Performance and Femininity in Eighteenth Century German Women s Writing

Author: W. Arons
Publisher: Springer
ISBN: 0230600735
Format: PDF
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In this book, Wendy Arons examines how women writers used theater and performance to investigate the problem of female subjectivity and to intervene in the dominant discourse about ideal femininity. Arons shows how contemporary demands for sincerity and authenticity placed a peculiar burden on women in the public sphere, especially on actresses, who - like professional writers - overstepped the boundaries of what was considered proper behavior for women. Paradoxically, in their representations of ideal women engaged in performance, these writers expose ideal femininity as an impossible act, even as they attempt to perform it in their writing and in their lives.

Consuming Subjects

Author: Elizabeth Kowaleski-Wallace
Publisher: Columbia University Press
ISBN: 0231105797
Format: PDF, Mobi
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Drawing on feminist criticism, cultural studies, and new historicist ideas, Kowaleski-Wallace suveys eighteenth century literary texts, material object, and cultural events to illuminate the ways in which women are both controlled by and empowered through images of consumption.

Mothers and Daughters in Nineteenth Century America

Author: Nancy M. Theriot
Publisher: University Press of Kentucky
ISBN: 0813158206
Format: PDF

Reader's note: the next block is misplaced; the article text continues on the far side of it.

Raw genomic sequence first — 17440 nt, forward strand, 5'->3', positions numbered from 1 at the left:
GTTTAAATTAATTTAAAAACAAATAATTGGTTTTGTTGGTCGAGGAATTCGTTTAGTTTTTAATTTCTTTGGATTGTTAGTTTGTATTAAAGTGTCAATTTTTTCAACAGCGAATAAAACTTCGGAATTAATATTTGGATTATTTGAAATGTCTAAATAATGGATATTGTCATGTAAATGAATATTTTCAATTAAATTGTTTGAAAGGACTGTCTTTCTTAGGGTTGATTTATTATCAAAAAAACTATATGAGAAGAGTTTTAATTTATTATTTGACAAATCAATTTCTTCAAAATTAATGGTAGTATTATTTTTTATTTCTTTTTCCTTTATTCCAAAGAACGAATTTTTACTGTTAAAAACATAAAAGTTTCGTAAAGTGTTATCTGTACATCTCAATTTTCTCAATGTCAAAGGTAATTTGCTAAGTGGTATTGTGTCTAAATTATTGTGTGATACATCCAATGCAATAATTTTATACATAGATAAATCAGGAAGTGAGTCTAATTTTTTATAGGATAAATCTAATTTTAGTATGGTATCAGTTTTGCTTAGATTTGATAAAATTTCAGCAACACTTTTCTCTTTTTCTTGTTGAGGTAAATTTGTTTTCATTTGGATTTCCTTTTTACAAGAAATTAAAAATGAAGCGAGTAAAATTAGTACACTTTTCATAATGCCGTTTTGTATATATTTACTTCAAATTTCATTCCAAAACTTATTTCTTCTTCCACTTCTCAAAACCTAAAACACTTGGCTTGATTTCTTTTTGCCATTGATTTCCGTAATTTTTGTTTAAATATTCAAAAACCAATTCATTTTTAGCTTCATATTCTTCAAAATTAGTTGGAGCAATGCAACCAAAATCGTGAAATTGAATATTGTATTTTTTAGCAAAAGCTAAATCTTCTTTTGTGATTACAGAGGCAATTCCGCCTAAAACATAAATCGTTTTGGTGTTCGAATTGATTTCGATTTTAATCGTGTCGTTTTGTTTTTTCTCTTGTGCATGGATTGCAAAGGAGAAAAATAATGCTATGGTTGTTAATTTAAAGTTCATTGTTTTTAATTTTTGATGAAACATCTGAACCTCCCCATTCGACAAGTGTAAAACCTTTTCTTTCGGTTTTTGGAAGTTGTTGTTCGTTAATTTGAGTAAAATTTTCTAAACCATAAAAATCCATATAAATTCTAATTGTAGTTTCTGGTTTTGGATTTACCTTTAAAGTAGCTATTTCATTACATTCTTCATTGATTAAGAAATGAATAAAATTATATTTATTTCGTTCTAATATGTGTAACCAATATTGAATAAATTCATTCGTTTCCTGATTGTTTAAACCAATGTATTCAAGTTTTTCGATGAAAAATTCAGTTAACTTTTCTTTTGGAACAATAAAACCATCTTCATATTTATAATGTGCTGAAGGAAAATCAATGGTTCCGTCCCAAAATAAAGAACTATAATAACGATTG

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The feminine script of early nineteenth century centered on women's role as patient, long-suffering mothers. By mid-century, however, their daughters faced a world very different in social and economic options and in the physical experiences surrounding their bodies. In this groundbreaking study, Nancy Theriot turns to social and medical history, developmental psychology, and feminist theory to explain the fundamental shift in women's concepts of femininity and gender identity during the course of the century -- from an ideal suffering womanhood to emphasis on female control of physical self. Theriot's first chapter proposes a methodological shift that expands the interdisciplinary horizons of women's history. She argues that social psychological theories, recent work in literary criticism, and new philosophical work on subjectivities can provide helpful lenses for viewing mothers and children and for connecting socioeconomic change and ideological change. She recommends that women's historians take bolder steps to historicize the female body by making use of the theoretical insights of feminist philosophers, literary critics, and anthropologists. Within this methodological perspective, Theriot reads medical texts and woman- authored advice literature and autobiographies. She relates the early nineteenth-century notion of "true womanhood" to the socioeconomic and somatic realities of middle-class women's lives, particularly to their experience of the new male obstetrics. The generation of women born early in the century, in a close mother/daughter world, taught theirdaughters the feminine script by word and action. Their daughters, however, the first generation to benefit greatly from professional medicine, had less reason than their mothers to associate womanhood with pain and suffering. The new concept of femininity they created incorporated maternal teaching but altered it to make meaningful their own very different experience. This provocative study applies interdisciplinary methodology to new and long-standing questions in women's history and invites women's historians to explore alternative explanatory frameworks.